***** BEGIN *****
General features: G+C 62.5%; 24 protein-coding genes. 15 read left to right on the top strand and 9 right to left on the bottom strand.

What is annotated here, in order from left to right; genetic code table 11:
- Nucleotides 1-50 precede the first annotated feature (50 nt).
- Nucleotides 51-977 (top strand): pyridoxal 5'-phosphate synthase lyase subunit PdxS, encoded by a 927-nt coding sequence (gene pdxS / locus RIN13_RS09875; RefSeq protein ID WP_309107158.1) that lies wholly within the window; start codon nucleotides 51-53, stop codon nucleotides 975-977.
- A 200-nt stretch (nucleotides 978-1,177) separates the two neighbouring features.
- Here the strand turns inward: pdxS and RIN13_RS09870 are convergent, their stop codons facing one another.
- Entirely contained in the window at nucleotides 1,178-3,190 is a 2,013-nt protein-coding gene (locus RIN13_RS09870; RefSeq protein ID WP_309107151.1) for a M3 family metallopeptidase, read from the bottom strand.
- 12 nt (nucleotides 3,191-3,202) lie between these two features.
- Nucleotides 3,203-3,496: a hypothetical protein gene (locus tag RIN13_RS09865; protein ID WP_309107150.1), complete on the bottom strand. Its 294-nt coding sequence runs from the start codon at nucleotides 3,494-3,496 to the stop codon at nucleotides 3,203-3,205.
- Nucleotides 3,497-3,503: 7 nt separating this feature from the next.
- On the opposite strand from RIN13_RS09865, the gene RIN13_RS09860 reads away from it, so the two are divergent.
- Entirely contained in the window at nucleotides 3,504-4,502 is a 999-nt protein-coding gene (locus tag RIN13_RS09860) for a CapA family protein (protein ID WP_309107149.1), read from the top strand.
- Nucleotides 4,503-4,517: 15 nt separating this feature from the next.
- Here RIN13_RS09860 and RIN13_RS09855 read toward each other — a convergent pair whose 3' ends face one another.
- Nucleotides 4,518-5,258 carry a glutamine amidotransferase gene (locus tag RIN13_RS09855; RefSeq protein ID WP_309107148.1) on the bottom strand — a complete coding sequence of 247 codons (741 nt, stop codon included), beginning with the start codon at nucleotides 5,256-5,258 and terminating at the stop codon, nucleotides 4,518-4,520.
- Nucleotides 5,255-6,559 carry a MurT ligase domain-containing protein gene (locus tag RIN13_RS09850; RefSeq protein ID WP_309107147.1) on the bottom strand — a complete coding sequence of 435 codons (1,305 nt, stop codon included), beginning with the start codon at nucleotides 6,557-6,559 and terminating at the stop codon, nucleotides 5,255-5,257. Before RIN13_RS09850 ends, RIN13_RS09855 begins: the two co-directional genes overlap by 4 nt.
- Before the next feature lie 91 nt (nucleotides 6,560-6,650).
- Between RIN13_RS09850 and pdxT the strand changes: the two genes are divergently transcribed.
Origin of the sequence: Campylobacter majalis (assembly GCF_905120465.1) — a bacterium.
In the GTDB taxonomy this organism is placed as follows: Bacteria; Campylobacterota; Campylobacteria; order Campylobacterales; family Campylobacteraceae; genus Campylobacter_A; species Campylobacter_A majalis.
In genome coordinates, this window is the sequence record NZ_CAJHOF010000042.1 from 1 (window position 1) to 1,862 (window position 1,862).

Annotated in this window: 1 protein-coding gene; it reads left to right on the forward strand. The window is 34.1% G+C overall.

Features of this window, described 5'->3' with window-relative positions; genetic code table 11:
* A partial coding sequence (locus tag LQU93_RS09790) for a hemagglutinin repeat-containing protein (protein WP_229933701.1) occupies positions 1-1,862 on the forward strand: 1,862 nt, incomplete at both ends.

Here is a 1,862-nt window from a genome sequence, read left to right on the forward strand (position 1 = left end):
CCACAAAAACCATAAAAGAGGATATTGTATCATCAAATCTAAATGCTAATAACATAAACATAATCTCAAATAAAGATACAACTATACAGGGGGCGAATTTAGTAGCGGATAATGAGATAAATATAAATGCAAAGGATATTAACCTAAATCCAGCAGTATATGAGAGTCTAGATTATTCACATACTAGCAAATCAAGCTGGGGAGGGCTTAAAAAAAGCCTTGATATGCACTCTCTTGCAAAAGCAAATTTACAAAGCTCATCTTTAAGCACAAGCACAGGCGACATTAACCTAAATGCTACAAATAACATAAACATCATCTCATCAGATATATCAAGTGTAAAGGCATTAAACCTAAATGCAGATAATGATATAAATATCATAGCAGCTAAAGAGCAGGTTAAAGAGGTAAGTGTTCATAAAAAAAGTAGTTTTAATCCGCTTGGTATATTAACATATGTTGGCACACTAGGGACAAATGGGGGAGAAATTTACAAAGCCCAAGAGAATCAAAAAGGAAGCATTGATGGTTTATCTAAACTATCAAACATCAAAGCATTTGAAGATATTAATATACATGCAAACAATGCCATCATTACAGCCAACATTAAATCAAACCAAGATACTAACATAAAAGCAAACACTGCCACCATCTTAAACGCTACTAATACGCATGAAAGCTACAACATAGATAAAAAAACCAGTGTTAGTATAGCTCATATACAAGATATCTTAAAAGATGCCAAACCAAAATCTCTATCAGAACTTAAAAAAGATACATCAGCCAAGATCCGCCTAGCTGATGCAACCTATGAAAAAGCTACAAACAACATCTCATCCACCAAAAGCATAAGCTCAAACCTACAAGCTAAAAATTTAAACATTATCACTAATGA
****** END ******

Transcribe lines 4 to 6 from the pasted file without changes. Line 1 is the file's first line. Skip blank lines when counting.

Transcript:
- Nucleotides 51-977 (top strand): pyridoxal 5'-phosphate synthase lyase subunit PdxS, encoded by a 927-nt coding sequence (gene pdxS / locus RIN13_RS09875; RefSeq protein ID WP_309107158.1) that lies wholly within the window; start codon nucleotides 51-53, stop codon nucleotides 975-977.
- A 200-nt stretch (nucleotides 978-1,177) separates the two neighbouring features.
- Here the strand turns inward: pdxS and RIN13_RS09870 are convergent, their stop codons facing one another.